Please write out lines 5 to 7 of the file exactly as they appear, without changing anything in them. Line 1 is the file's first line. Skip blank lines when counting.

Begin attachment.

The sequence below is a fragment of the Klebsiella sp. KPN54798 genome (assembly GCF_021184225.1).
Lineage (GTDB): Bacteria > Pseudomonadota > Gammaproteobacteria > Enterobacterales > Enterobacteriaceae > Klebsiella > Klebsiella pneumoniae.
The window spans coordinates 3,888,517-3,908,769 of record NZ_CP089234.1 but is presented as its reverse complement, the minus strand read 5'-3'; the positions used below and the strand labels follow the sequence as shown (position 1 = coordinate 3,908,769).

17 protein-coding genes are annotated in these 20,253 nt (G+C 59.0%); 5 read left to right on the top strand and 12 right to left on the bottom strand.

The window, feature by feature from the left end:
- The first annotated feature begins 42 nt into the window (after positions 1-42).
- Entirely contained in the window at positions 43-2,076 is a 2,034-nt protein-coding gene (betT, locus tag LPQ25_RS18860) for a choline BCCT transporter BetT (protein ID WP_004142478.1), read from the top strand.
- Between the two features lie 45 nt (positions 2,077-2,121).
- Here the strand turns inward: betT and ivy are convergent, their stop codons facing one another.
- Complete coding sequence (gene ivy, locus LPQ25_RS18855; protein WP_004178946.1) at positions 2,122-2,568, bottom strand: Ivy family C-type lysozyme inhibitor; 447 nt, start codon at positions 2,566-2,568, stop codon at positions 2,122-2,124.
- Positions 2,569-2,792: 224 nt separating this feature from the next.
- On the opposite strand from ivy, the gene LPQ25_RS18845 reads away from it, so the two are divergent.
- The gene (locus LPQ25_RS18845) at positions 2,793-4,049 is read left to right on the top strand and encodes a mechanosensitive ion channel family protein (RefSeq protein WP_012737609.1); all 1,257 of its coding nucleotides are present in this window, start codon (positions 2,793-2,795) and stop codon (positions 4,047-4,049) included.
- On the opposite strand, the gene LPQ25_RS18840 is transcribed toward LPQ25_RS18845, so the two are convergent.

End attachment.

The window, feature by feature from the left end:
- The first annotated feature begins 42 nt into the window (after positions 1-42).
- Entirely contained in the window at positions 43-2,076 is a 2,034-nt protein-coding gene (betT, locus tag LPQ25_RS18860) for a choline BCCT transporter BetT (protein ID WP_004142478.1), read from the top strand.